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What we learned from the Spurs loss to the Pelicans

Unable to sustain their hot start, the Spurs fall to Anthony Davis and the Pelicans.

NBA: San Antonio Spurs at New Orleans Pelicans Derick E. Hingle-USA TODAY Sports

At one point in the 2nd quarter of this game, the Spurs were up 10 points and their best scorer, DeMar DeRozan, had yet to record a single bucket. I kept thinking to myself, “this seems too good to be true.” I regret to inform you guys that, in fact, things were a little too good.

Anthony Davis shrugged off a woeful start and played as if he were engulfed in flames for the rest of the evening. The Pelicans outplayed the Spurs pretty much from the middle the 2nd quarter on. Seriously, look at that graphic:


That’s a real horror show right there. It’s hard to figure out exactly what went wrong, but it sure is easy to pinpoint where the wheels fell off. All of a sudden, the Spurs couldn’t seem to get a stop and the offense wasn’t able to keep pace. They were on a rapidly sinking ship, trying to bail the water out with just a tea spoon.

Now, the Spurs had played the night before and are in the middle of a very busy stretch in the schedule (so busy, in fact, that there’s an acronym to describe it: FIGASENI), so there was a high probability that this game would feature a lackluster performance from the visitors. However, this was still a bit dispiriting. Sunday night’s win over the Warriors had looked like it might be the the start of nice little momentum shift, but in the cold light of day it’s obvious that things were never going to be that easy.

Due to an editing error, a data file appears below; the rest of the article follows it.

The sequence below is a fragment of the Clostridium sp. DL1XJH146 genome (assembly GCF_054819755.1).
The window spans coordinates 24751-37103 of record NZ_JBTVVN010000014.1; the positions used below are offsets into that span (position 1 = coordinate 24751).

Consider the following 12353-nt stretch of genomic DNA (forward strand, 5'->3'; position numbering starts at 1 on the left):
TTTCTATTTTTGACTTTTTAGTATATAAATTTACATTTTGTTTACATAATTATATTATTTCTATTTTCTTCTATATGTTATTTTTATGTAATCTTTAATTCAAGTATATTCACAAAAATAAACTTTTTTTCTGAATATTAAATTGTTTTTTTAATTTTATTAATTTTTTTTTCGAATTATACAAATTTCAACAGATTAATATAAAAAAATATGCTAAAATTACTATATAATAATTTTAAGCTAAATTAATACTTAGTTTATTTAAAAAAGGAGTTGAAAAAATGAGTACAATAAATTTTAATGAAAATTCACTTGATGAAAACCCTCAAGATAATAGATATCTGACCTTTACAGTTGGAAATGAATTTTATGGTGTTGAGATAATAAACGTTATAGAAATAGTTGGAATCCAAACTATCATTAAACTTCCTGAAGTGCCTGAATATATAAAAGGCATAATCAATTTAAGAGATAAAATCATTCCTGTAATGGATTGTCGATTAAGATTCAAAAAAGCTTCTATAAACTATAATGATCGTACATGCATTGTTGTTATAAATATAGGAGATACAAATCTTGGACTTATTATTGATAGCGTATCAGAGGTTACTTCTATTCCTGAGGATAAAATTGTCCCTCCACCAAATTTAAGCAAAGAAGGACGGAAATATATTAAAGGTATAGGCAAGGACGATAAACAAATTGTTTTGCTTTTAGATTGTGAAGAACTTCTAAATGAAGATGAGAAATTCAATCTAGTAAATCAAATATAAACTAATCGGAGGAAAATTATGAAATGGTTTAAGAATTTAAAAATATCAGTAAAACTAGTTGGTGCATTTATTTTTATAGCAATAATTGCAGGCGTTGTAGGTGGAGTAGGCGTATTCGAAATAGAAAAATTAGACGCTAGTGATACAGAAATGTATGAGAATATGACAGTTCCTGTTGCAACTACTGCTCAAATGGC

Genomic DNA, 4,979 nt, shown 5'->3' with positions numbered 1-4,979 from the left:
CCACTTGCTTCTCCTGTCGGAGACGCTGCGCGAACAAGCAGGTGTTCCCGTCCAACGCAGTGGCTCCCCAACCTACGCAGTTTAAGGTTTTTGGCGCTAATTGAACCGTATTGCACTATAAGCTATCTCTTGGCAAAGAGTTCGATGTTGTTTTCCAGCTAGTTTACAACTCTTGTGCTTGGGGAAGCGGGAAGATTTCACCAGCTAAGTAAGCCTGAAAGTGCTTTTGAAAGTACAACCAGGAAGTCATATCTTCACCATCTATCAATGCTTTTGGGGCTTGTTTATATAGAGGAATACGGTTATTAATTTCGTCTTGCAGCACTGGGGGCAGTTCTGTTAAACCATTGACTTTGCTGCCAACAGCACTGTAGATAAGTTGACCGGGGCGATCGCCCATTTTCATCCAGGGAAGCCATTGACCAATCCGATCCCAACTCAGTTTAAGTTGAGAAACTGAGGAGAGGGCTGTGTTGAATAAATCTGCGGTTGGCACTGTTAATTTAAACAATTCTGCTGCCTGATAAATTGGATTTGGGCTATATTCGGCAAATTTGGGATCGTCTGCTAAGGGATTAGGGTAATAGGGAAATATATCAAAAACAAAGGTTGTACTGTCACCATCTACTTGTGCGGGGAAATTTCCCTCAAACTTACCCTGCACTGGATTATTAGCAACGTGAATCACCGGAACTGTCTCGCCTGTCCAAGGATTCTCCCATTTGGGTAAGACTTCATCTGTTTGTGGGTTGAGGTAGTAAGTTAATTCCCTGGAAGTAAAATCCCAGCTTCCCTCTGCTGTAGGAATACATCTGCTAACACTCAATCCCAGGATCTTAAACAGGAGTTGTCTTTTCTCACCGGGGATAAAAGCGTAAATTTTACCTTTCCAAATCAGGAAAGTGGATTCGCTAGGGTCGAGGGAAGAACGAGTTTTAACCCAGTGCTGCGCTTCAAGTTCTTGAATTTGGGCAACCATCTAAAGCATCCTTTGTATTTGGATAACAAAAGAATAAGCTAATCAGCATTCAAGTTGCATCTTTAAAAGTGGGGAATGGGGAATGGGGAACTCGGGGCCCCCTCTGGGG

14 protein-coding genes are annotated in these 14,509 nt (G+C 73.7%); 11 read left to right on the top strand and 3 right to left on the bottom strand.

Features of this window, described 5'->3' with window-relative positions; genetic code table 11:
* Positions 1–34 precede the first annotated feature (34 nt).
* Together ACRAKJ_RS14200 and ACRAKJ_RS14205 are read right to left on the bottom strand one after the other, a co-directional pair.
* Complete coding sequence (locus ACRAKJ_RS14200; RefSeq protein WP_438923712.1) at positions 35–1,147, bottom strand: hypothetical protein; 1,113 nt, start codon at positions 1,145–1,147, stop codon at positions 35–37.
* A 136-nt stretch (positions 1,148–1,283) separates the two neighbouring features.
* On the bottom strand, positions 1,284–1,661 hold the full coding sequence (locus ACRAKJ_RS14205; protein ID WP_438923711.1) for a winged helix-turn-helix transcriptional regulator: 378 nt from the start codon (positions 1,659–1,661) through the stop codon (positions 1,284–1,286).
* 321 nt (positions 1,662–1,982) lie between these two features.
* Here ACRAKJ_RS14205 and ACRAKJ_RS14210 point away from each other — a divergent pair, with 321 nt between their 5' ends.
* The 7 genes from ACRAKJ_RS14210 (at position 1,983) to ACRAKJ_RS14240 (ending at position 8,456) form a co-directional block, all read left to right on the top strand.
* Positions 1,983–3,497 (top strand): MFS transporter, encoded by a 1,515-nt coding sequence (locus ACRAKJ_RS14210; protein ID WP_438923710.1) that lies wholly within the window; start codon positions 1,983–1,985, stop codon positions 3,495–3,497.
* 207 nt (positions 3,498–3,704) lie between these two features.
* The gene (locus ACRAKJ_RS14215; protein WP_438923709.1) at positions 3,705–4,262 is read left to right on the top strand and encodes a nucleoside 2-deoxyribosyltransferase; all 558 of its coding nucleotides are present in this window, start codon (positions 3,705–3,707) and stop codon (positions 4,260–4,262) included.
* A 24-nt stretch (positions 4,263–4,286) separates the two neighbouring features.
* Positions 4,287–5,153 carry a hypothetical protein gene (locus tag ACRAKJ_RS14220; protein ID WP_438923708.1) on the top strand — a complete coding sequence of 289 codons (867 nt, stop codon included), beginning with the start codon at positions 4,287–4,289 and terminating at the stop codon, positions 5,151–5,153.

We’ve said it before, but it bears repeating: there’s not going to be some miracle game where everything clicks and we all ride off into the sunset together. There’s bits of progress here and there every single game and we’re just are going to have to be patient with the results as the season goes along. What’s that phrase we love so much around here again? Oh, yeah, Pounding the rock.

Along the way, there will be good nights and bad nights and, unfortunately, tonight was one of the bad ones. On to the next.


  • For a brief period, this looked like a game that would be written into the history books as The Dante Cunningham Revenge Game. The former Pelican came out and simply could not be stopped. He had 19 points in the 1st half on (this is not a typo), 100% shooting. He was literally perfect. In all my years of watching the Spurs, nothing had prepared me for Dante Cunningham morphing into the greatest offensive player in the world and visions of him carrying the Spurs to their 6th title. I spent the entire halftime break scrambling around my house boarding up windows, replacing the batteries in flashlights, and getting my mind ready for the next evolution of Spurs basketball and then... a funny thing happened. Dante didn’t take another shot the rest of the game. Not a single one. In the grand scheme of things, it’s probably not the end of the world that Cunningham wasn’t the focus of our offense but....guys, he was pitching a perfect game. How did we not try and keep that going? Not one shot! How???